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Vegan Lifestyle – Everything You Need to Know About a Plant-Based Diet

Curious about embracing the vegan lifestyle? Or maybe you already dabbled with no-meat, no-animal byproduct dishes, but want to know how realistic it is to commit to the lifestyle. It’s been linked to weight loss and improved health. Either way, you’re not alone. In fact, a growing number of Canadians are becoming vegan (one in 10 consider themselves vegan, according to Dalhousie University).

But do you have to be single without the responsibility of feeding a family, be rich enough to shop at Whole Foods on the reg, and the willpower to go out with friends and not order a single thing on the menu?

The vegan lifestyle isn’t as strenuous as you might expect, says Olivia Biermann, author of Liv B’s Vegan on a Budget. With more than 650,000 fans, the Halifax, Nova Scotia influencer can be found on YouTube, Instagram and on her blog

“A lot of people are learning about the benefits of including more plants in their diet, whether for ethical, health or environmental reasons,” says Biermann, about the growing popularity because of the diet’s impact on health and fitness and weight loss. “Also, a lot of celebrities are fans of veganism, and tons of vegan cookbooks have been hugely successful in recent years.”

Here, she busts the myths that living a vegan lifestyle is a chore. In fact, she explains how easy it can be – with a few dietary tricks.


Vegan Myth: The vegan diet is about avoiding certain foods

It’s true that the vegan lifestyle is about avoiding meat and dairy. But being vegan is not about deprivation – it’s the opposite, says Biermann. “When my meals were centered around meat, there wasn’t much room for trying new things or experimenting with new foods.” But that has all changed. “The biggest impact [from veganism] has been on my love for food. I eat such a diverse diet now that I never did before going vegan. Now that I’m vegan I love everything- all vegetables and all flavours. Food just tastes so great.”


Vegan Myth: The vegan lifestyle is expensive

Biermann does admit, especially in Canada, that shopping for vegan foods can be tough. “The biggest challenge has always been wishing we had access to more vegan brands and products. However, this has actually forced me to learn how to make my own versions of these foods- vegan cheese, sauces, seitan, baked goods, ice-cream, et cetera.” She covers much of this in her new book. (See below for her Strawberry Citrus Smoothie recipe.)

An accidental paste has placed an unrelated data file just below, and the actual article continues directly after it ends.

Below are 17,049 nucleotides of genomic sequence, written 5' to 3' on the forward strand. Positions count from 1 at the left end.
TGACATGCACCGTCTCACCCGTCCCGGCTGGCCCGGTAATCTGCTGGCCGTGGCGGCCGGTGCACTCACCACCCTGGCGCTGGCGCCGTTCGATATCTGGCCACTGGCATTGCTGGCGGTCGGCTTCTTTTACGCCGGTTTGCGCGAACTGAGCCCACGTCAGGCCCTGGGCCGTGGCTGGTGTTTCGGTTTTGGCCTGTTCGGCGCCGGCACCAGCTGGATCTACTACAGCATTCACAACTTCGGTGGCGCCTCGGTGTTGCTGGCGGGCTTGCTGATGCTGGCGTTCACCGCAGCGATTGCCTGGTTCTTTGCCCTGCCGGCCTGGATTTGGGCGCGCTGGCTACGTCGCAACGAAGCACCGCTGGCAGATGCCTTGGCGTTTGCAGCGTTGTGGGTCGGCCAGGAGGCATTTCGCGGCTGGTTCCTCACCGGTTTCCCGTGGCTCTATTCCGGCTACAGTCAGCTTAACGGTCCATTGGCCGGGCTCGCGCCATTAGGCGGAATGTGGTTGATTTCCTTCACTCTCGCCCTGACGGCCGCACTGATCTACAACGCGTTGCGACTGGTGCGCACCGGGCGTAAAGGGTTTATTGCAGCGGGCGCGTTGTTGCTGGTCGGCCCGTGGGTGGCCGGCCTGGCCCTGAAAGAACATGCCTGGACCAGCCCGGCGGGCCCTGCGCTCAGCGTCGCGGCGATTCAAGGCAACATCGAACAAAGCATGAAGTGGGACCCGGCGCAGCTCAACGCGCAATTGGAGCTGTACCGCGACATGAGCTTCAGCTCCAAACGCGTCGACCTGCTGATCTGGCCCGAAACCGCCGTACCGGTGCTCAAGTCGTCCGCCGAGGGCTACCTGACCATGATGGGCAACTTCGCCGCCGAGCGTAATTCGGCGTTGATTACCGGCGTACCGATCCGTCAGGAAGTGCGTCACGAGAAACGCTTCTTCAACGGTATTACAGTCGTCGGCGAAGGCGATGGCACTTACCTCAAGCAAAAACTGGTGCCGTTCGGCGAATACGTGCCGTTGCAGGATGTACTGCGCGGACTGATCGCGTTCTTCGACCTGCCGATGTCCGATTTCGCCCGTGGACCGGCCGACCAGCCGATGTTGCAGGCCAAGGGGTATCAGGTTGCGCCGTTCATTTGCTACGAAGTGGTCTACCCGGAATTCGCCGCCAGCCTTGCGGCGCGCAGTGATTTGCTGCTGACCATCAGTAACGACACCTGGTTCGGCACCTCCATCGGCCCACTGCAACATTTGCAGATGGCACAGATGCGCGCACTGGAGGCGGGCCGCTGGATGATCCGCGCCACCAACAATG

Vegan Myth: You need a lot of time to prepare home-cooked vegan meals

The same thing could be said about macro diets or weight loss plans. But the strategy with vegan cooking is the same: batch prep. She plans her meals for the week by cooking grains ahead of time, chopping veggies, and making a few different sauces. “I can mix and match meals throughout the week but still save time in the kitchen.” She recommends stocking your kitchen with a food processor, blender, a big frying pan, a sharp knife, a whisk, and some mixing bowls.

Her staple meal: steamed mixed veggies, pan-fried veggie patty, topped with chili sauce and served over rice.


Vegan Myth: You’ll gain weight from all the vegan carbs

“You can definitely eat a carb-heavy vegan diet, but you can also eat less carbs and more fat-protein if you wish,” says Biermann. “There are lots of vegan foods that are lower in carbs. Also I think consuming whole grains, like brown or wild rice, quinoa, whole wheat, is a good way to consume carbs because they have the added fiber.” (Of course, with any change in diet, weight can change either way on the scale, but a personal trainer can help with that.)


Vegan Myth: Vegans have no social life

A vegan lifestyle doesn’t mean a life without friends or force feeding your family foods they don’t want to eat. Vegan food is very delicious, and many restaurants. In fact, Biermann has created tons of videos that perfectly fitting of fun times with friends and family, from vegan movie snacks, vegan restaurant picks, school snacks, shopping at Walmart and more.



Image: Brilynn Ferguson

Strawberry Citrus Smoothie

Smoothies are a go-to breakfast for me. They are quick to make and super nutritious, and they can be different every day, depending on what you put in them. Since this is a light smoothie, I like to have it along with something else, such as Chickpea Scramble or pancakes.

Serves 2

Time: 5 minutes

1 1/2 cups (375 mL) orange juice
2 tbsp (30 mL) ground flax seeds
1 cup (250 mL) frozen strawberries
1 frozen banana, chopped

Pour the orange juice into the blender. Add the ground flax seeds, strawberries and banana. Blend on high speed for 1 minute, until smooth. Pour into 2 glasses and serve.

Olivia Biermann’s Tip: If you are looking to make this smoothie a bit more filling, try adding a serving of protein powder or 2 tbsp (30 mL) chia seeds before blending. Both options will give it more staying power and keep you fuller longer.

Recipe excerpted from Liv B’s Vegan on a Budget.